FILE PHOTO: Stairs stand on a tarmac next to a Delta Air Lines plane at Pittsburgh International Airport in Pittsburgh, Pennsylvania, U.S., October 3, 2020. REUTERS/Shannon Stapleton
January 11, 2022
By David Shepardson and Stella Qiu
WASHINGTON/BEIJING (Reuters) – China has ordered the cancellation of more than two dozen scheduled flights from the United States in recent weeks after numerous passengers tested positive for COVID-19 after arriving in China.
China’s aviation regulator has mandated the cancellations of eight total scheduled U.S. passenger airline flights for Shanghai under its COVID-19 pandemic rules: four by United Airlines and two each from Delta Air Lines and American Airlines.
Delta said it canceled Detroit to Shanghai flights last Friday and Jan. 14 due to the Chinese rule requiring “all affected carriers”, whose passengers test positive for COVID-19, “to cancel inbound service on certain China flights.”
The Civil Aviation Administration of China (CAAC) has also canceled at least 22 other U.S. bound flights operated by Chinese carriers since December after positive COVID-19 tests, including eight by China Southern Airlines Co.
The United States is facing a surge in infections caused by the highly contagious Omicron variant and on Monday had 132,646 people hospitalized with COVID, surpassing the record of 132,051 set in January 2021. The seven-day average for new cases has doubled in the last 10 days to 704,000.
United said it had been forced to cancel flights from San Francisco to Shanghai scheduled for Jan. 15, 19, 22 and 26. The Chicago-based carrier flies from San Francisco to Shanghai four times weekly.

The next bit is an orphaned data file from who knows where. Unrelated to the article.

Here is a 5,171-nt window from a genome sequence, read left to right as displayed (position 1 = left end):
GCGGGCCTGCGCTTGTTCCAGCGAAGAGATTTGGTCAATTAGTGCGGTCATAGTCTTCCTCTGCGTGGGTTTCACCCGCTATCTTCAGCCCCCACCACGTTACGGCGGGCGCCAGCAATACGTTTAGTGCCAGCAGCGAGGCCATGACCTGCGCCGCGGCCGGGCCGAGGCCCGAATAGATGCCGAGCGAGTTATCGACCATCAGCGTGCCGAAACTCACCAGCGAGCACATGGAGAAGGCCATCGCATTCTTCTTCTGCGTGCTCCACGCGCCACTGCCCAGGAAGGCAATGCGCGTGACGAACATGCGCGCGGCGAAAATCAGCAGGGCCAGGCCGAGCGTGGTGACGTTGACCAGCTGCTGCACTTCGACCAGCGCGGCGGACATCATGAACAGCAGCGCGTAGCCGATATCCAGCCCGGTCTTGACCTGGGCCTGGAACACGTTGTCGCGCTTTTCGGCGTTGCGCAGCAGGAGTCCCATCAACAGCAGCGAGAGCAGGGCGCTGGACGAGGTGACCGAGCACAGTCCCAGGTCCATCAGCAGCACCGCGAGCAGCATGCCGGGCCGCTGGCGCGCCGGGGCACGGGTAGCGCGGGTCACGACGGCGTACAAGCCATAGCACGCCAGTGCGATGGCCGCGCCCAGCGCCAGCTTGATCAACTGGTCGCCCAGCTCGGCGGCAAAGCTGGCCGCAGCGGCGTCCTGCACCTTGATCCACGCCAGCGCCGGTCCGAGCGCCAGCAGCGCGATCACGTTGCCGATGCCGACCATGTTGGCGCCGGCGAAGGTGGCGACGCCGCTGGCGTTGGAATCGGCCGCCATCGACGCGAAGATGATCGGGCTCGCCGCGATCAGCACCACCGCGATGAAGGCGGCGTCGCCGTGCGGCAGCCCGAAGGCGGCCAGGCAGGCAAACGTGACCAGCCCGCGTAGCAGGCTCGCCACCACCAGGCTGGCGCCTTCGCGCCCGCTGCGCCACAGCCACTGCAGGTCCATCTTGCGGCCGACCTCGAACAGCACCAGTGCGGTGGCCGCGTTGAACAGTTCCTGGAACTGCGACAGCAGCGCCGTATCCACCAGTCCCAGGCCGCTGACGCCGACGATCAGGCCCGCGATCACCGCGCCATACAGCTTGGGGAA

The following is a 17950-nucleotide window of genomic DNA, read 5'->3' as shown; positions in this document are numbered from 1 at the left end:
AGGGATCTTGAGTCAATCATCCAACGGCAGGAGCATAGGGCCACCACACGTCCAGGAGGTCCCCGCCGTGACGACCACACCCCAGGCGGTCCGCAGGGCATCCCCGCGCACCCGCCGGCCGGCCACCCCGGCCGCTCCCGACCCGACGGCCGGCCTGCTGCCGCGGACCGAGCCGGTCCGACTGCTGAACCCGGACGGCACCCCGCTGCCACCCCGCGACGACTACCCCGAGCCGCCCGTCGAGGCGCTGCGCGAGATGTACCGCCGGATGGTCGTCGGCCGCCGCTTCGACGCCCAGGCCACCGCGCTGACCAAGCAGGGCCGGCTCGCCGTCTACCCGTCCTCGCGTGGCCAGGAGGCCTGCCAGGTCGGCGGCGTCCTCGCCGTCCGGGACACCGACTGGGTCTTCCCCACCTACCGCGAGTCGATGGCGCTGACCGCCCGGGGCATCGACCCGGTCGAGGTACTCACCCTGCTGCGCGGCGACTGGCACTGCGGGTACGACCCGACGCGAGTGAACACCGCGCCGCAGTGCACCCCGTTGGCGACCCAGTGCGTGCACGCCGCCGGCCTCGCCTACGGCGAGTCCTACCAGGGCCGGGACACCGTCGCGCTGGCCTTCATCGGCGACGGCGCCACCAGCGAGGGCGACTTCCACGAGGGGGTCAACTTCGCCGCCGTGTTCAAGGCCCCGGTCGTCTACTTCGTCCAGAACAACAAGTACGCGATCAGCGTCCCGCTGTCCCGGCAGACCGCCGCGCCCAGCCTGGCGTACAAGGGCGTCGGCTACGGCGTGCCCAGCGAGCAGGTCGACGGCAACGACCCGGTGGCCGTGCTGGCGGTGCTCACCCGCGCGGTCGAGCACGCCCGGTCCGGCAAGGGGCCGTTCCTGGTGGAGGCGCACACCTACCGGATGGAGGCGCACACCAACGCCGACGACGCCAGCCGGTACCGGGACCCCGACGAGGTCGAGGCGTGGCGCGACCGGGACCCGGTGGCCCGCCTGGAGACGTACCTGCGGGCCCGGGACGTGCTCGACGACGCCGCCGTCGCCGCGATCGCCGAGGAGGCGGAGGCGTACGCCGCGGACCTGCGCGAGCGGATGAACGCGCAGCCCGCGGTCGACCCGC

The U.S. Transportation Department (USDOT) did not immediately comment late Monday.
U.S.-CHINA AIR SERVICES
Since the COVID-19 pandemic, China and the United States have sparred over air services.
In August, USDOT limited four flights from Chinese carriers to 40% passenger capacity for four weeks after Beijing imposed identical limits on four United Airlines flights.
China told United in August it was imposing curbs on some flights after it alleged five passengers who traveled from San Francisco to Shanghai tested positive for COVID-19 on July 21.
USDOT said in August that China’s policy “places undue culpability on carriers with respect to travelers that test positive for COVID-19 after their arrival in China.”
The department said carriers “have no means to independently verify positive test results alleged by Chinese authorities.”
A long-standing U.S.-China air agreement allows the countries to operate over 100 weekly flights between the two nations but only a fraction of those are currently operating.
Former U.S. President Donald Trump in January 2020 barred nearly all non-U.S. citizens who had been in China within the last 14 days from traveling to the United States.
President Joe Biden in November lifted the Chinese travel restrictions for fully vaccinated foreign air travelers.
(Reporting by David Shepardson in Washington and Stella Qiu in Beijing; Editing by Himani Sarkar)